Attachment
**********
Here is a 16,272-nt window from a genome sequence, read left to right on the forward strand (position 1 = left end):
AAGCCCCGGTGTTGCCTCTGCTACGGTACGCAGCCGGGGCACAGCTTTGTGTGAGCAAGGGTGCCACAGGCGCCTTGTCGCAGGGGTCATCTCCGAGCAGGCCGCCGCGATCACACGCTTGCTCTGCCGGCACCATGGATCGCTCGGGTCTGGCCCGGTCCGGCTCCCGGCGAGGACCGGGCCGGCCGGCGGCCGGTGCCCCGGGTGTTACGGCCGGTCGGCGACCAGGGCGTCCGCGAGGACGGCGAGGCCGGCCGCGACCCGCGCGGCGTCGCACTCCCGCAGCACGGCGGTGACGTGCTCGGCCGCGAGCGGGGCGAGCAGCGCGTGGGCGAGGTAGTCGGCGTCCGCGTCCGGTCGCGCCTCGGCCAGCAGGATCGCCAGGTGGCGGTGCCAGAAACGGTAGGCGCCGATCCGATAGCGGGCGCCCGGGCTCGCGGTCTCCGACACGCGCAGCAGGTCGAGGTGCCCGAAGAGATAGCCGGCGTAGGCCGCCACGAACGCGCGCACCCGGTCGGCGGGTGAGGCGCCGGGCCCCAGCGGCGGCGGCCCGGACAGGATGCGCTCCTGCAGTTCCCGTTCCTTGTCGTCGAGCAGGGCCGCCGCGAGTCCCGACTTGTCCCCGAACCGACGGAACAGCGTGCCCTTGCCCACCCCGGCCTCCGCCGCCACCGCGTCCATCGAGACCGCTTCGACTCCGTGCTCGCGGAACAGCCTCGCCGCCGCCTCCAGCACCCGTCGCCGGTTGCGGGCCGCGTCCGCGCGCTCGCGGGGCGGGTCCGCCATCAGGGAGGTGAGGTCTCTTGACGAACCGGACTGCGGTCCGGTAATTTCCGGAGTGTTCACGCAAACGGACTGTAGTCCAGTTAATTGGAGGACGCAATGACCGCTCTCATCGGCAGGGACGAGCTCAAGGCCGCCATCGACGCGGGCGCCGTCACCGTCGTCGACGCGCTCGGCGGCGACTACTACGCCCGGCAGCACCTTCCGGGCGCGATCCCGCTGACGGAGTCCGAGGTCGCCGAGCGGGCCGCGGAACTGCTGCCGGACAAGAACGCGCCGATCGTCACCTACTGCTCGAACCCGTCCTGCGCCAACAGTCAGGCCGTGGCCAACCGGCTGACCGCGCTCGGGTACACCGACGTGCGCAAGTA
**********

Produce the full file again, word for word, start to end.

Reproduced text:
Here is a 16,272-nt window from a genome sequence, read left to right on the forward strand (position 1 = left end):
AAGCCCCGGTGTTGCCTCTGCTACGGTACGCAGCCGGGGCACAGCTTTGTGTGAGCAAGGGTGCCACAGGCGCCTTGTCGCAGGGGTCATCTCCGAGCAGGCCGCCGCGATCACACGCTTGCTCTGCCGGCACCATGGATCGCTCGGGTCTGGCCCGGTCCGGCTCCCGGCGAGGACCGGGCCGGCCGGCGGCCGGTGCCCCGGGTGTTACGGCCGGTCGGCGACCAGGGCGTCCGCGAGGACGGCGAGGCCGGCCGCGACCCGCGCGGCGTCGCACTCCCGCAGCACGGCGGTGACGTGCTCGGCCGCGAGCGGGGCGAGCAGCGCGTGGGCGAGGTAGTCGGCGTCCGCGTCCGGTCGCGCCTCGGCCAGCAGGATCGCCAGGTGGCGGTGCCAGAAACGGTAGGCGCCGATCCGATAGCGGGCGCCCGGGCTCGCGGTCTCCGACACGCGCAGCAGGTCGAGGTGCCCGAAGAGATAGCCGGCGTAGGCCGCCACGAACGCGCGCACCCGGTCGGCGGGTGAGGCGCCGGGCCCCAGCGGCGGCGGCCCGGACAGGATGCGCTCCTGCAGTTCCCGTTCCTTGTCGTCGAGCAGGGCCGCCGCGAGTCCCGACTTGTCCCCGAACCGACGGAACAGCGTGCCCTTGCCCACCCCGGCCTCCGCCGCCACCGCGTCCATCGAGACCGCTTCGACTCCGTGCTCGCGGAACAGCCTCGCCGCCGCCTCCAGCACCCGTCGCCGGTTGCGGGCCGCGTCCGCGCGCTCGCGGGGCGGGTCCGCCATCAGGGAGGTGAGGTCTCTTGACGAACCGGACTGCGGTCCGGTAATTTCCGGAGTGTTCACGCAAACGGACTGTAGTCCAGTTAATTGGAGGACGCAATGACCGCTCTCATCGGCAGGGACGAGCTCAAGGCCGCCATCGACGCGGGCGCCGTCACCGTCGTCGACGCGCTCGGCGGCGACTACTACGCCCGGCAGCACCTTCCGGGCGCGATCCCGCTGACGGAGTCCGAGGTCGCCGAGCGGGCCGCGGAACTGCTGCCGGACAAGAACGCGCCGATCGTCACCTACTGCTCGAACCCGTCCTGCGCCAACAGTCAGGCCGTGGCCAACCGGCTGACCGCGCTCGGGTACACCGACGTGCGCAAGTA